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Ask HN: Being a learner as a freelancer?
3 points by raphinou 900 days ago | 3 comments
After 13 years of professional activity in IT covering multiple areas (sysadmin, data management, programming, project management) I went back to university to get a Master in CS. It was one of my best decisions! Now, the end of my studies is nearing, and I would like to continue learning in my professional activities as freelancer/self-employed. The problem is, a freelancer is called for his expertise, and not for letting him learn new stuff from the company's employees.

What is great at university is that you learn from people who really know their stuff, and that's what I'll miss most. I've always learn t by myself, but now I would enjoy learning from others, also in my professional environment.

I understand that could not be realistic, but in that case, do you have tips or suggestions?

Edit: shortened text




Here's some advice that I took from HN a while back and have benefited greatly from:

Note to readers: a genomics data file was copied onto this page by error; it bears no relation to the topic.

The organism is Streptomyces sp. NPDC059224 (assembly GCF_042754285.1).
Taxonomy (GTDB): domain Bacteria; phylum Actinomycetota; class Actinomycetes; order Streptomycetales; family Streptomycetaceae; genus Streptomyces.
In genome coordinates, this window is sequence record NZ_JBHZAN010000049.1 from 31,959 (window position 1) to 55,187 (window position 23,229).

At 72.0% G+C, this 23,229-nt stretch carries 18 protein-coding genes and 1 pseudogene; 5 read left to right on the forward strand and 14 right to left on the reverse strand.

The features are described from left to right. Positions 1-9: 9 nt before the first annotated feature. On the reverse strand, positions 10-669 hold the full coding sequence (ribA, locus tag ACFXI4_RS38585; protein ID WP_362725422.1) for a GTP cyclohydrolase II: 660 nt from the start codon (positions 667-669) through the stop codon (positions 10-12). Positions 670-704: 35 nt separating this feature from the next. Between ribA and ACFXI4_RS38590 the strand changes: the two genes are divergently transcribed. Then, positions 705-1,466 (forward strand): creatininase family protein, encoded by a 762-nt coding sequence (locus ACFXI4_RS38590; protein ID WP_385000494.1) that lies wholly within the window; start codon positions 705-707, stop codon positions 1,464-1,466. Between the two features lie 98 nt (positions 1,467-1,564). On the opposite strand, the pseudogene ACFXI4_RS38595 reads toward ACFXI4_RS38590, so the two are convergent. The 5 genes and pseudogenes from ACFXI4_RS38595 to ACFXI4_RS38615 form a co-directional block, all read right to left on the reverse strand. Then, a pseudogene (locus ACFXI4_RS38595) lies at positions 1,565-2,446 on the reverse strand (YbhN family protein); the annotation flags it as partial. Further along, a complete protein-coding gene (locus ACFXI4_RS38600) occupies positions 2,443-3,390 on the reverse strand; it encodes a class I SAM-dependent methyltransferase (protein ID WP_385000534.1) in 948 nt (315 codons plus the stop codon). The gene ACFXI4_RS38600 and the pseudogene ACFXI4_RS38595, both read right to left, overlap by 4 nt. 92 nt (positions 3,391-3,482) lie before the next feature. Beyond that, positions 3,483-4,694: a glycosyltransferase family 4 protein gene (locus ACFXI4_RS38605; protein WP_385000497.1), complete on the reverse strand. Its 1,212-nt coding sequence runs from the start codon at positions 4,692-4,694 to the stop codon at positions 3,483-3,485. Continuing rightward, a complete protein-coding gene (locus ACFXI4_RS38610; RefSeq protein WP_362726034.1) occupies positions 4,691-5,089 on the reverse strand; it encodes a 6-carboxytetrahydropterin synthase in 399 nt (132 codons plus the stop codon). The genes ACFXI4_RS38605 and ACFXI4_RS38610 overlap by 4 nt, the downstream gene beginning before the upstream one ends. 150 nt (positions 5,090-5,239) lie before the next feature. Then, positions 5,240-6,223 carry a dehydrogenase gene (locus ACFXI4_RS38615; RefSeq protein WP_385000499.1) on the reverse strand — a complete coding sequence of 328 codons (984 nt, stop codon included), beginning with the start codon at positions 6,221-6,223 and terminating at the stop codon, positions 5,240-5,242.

Market yourself as an expert in your field and not someone that just 'wants to learn,' even if that is your primary goal. Businesses (and any potential clients) are in it for a profit, and they generally want people who appear to know what they are doing rather than someone who is looking to learn. Now, keep in mind that you will most likely be learning a lot through challenges that arise - this is actually the fun part (in addition to the paycheck)!

By now, you probably know a few people in the business. Email, call, or perform any other forms of reaching out to these people. Google "X freelance jobs in X city." Update your LinkedIn. Go to local Meetups (meetup.com is great) and hand out business cards (these can actually be ordered cheaply via internet sales). This may all seem like obvious information to you, but go ahead and add it to what you are already doing.

Also, the most effective resume is a portfolio.

Good luck in your future endeavors!

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"The problem is, a freelancer is called for his expertise, and not for letting him learn new stuff from the company's employees."

Being called on for your expertise is not exclusive to learning new stuff (from anyone).

I suggest that you begin testing the boundaries of freelancing rather than trusting your own assumptions or the common beliefs of others.

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>I suggest that you begin testing the boundaries of freelancing rather than trusting your own assumptions or the common beliefs of others.

That's exactly what I plan to do, hence my question, but I hoped to get better tips than 'try it'.... Sharing your experience would have been interesting.

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